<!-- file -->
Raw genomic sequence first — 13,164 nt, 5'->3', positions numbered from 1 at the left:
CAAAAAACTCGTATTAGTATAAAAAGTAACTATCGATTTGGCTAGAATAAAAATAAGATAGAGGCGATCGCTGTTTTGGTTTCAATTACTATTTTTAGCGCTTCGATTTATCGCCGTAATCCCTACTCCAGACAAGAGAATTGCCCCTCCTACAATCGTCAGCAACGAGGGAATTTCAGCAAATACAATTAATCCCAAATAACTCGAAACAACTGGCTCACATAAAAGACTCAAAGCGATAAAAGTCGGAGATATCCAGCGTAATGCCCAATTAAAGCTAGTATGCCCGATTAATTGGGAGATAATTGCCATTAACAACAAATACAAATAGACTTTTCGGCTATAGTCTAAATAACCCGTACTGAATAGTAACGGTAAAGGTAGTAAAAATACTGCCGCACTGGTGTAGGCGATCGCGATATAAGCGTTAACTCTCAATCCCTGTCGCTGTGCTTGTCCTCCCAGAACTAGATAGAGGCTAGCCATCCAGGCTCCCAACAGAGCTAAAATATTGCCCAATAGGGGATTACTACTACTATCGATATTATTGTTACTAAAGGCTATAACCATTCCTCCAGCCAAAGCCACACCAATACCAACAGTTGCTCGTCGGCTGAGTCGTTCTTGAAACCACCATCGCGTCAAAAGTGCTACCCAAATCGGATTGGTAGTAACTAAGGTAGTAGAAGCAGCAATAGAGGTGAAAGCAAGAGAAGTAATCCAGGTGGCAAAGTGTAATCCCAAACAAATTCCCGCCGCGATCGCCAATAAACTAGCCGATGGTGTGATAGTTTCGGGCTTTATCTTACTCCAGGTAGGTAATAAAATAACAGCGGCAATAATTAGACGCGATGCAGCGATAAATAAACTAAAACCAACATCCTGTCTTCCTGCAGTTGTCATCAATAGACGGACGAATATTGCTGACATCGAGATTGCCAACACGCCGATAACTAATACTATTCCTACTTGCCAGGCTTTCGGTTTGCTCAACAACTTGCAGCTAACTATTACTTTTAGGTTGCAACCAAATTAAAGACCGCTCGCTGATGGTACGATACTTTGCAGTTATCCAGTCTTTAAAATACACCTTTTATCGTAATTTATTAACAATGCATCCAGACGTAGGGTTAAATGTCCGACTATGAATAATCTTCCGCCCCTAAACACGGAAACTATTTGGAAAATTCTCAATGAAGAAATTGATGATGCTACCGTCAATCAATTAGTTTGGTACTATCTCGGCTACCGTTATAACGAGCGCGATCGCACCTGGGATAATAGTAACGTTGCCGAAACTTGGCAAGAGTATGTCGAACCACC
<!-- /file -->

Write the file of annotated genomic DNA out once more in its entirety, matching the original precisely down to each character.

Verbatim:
Raw genomic sequence first — 13,164 nt, 5'->3', positions numbered from 1 at the left:
CAAAAAACTCGTATTAGTATAAAAAGTAACTATCGATTTGGCTAGAATAAAAATAAGATAGAGGCGATCGCTGTTTTGGTTTCAATTACTATTTTTAGCGCTTCGATTTATCGCCGTAATCCCTACTCCAGACAAGAGAATTGCCCCTCCTACAATCGTCAGCAACGAGGGAATTTCAGCAAATACAATTAATCCCAAATAACTCGAAACAACTGGCTCACATAAAAGACTCAAAGCGATAAAAGTCGGAGATATCCAGCGTAATGCCCAATTAAAGCTAGTATGCCCGATTAATTGGGAGATAATTGCCATTAACAACAAATACAAATAGACTTTTCGGCTATAGTCTAAATAACCCGTACTGAATAGTAACGGTAAAGGTAGTAAAAATACTGCCGCACTGGTGTAGGCGATCGCGATATAAGCGTTAACTCTCAATCCCTGTCGCTGTGCTTGTCCTCCCAGAACTAGATAGAGGCTAGCCATCCAGGCTCCCAACAGAGCTAAAATATTGCCCAATAGGGGATTACTACTACTATCGATATTATTGTTACTAAAGGCTATAACCATTCCTCCAGCCAAAGCCACACCAATACCAACAGTTGCTCGTCGGCTGAGTCGTTCTTGAAACCACCATCGCGTCAAAAGTGCTACCCAAATCGGATTGGTAGTAACTAAGGTAGTAGAAGCAGCAATAGAGGTGAAAGCAAGAGAAGTAATCCAGGTGGCAAAGTGTAATCCCAAACAAATTCCCGCCGCGATCGCCAATAAACTAGCCGATGGTGTGATAGTTTCGGGCTTTATCTTACTCCAGGTAGGTAATAAAATAACAGCGGCAATAATTAGACGCGATGCAGCGATAAATAAACTAAAACCAACATCCTGTCTTCCTGCAGTTGTCATCAATAGACGGACGAATATTGCTGACATCGAGATTGCCAACACGCCGATAACTAATACTATTCCTACTTGCCAGGCTTTCGGTTTGCTCAACAACTTGCAGCTAACTATTACTTTTAGGTTGCAACCAAATTAAAGACCGCTCGCTGATGGTACGATACTTTGCAGTTATCCAGTCTTTAAAATACACCTTTTATCGTAATTTATTAACAATGCATCCAGACGTAGGGTTAAATGTCCGACTATGAATAATCTTCCGCCCCTAAACACGGAAACTATTTGGAAAATTCTCAATGAAGAAATTGATGATGCTACCGTCAATCAATTAGTTTGGTACTATCTCGGCTACCGTTATAACGAGCGCGATCGCACCTGGGATAATAGTAACGTTGCCGAAACTTGGCAAGAGTATGTCGAACCACC